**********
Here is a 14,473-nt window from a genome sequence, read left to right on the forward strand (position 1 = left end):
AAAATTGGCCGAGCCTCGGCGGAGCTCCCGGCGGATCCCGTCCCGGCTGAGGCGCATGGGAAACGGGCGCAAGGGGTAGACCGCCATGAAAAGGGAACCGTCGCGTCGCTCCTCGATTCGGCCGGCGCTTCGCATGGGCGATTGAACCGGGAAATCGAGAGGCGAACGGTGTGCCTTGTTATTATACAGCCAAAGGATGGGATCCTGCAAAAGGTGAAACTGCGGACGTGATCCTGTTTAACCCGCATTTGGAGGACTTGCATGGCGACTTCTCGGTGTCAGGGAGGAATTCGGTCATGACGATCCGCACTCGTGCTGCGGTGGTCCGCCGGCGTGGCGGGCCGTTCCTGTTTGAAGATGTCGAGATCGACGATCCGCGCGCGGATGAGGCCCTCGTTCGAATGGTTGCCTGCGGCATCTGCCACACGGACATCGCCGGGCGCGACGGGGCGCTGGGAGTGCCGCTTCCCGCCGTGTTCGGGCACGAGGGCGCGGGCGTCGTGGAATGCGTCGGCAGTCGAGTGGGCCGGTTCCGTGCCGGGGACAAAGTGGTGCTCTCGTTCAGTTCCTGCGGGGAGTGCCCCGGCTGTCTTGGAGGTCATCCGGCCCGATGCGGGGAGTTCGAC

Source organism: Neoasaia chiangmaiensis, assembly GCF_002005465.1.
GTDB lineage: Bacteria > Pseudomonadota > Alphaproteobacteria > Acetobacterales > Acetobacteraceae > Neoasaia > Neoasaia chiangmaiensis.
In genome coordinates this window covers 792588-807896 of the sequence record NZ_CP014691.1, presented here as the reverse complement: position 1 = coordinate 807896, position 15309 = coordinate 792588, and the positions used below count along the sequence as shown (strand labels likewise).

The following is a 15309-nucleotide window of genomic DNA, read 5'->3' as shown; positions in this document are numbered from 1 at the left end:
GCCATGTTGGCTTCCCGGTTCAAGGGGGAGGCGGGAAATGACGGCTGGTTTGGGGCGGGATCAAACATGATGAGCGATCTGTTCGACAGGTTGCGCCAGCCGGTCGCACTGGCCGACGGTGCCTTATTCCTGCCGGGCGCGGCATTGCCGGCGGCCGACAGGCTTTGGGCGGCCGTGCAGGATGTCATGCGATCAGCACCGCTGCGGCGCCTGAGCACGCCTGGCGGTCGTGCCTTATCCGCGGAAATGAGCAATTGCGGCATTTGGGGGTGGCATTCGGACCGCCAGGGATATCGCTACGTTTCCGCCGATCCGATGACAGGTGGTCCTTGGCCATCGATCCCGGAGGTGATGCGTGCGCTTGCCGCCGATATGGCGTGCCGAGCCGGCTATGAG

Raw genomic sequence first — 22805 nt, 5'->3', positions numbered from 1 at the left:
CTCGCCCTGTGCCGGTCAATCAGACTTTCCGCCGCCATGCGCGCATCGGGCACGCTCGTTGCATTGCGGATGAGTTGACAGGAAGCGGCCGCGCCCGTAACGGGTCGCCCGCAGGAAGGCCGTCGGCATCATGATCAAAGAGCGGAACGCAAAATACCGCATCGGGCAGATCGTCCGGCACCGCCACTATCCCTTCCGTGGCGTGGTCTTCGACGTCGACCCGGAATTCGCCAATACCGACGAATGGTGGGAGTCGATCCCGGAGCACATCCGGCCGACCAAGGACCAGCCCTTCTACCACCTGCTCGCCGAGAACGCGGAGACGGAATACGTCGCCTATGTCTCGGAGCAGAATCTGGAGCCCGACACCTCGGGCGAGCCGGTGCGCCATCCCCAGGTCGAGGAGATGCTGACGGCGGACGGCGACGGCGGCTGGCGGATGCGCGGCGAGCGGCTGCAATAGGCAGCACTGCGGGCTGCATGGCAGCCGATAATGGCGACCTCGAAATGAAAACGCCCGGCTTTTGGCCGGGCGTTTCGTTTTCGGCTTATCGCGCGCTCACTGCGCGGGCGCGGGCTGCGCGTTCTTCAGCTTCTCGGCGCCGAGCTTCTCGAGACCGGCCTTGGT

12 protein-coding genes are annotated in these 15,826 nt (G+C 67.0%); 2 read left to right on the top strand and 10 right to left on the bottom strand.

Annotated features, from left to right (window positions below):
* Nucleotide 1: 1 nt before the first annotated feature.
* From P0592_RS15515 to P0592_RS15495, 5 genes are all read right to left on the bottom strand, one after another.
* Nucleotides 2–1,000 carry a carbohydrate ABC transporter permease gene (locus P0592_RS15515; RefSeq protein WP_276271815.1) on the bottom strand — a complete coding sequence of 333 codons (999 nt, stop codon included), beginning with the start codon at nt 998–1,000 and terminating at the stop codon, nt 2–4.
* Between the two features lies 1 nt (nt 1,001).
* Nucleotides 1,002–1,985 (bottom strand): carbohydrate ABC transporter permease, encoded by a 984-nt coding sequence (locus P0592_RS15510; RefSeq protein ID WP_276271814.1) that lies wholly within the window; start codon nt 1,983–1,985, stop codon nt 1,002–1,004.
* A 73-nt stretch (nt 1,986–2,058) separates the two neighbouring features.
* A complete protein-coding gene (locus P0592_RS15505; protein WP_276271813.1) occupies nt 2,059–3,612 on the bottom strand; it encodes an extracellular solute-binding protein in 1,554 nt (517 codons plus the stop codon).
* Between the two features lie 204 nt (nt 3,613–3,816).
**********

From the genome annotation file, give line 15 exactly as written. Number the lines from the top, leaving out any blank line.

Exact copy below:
* Between the two features lies 1 nt (nt 1,001).